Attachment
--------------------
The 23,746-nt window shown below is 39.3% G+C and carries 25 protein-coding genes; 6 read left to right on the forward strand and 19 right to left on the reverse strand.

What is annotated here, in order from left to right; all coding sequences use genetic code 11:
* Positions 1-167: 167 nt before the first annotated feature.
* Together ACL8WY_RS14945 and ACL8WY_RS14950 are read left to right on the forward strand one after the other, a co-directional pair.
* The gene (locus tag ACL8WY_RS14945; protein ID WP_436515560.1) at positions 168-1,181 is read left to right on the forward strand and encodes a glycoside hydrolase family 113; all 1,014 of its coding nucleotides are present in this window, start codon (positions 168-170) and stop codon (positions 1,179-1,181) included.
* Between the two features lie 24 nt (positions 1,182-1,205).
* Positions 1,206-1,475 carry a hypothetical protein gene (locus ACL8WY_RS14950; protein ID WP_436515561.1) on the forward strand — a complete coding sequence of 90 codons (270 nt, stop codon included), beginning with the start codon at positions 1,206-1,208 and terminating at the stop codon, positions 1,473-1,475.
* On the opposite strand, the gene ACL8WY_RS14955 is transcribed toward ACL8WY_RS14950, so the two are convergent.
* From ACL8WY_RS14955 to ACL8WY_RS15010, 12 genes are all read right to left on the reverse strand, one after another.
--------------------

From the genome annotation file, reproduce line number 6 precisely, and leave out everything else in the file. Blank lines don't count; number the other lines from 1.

* Between the two features lie 24 nt (positions 1,182-1,205).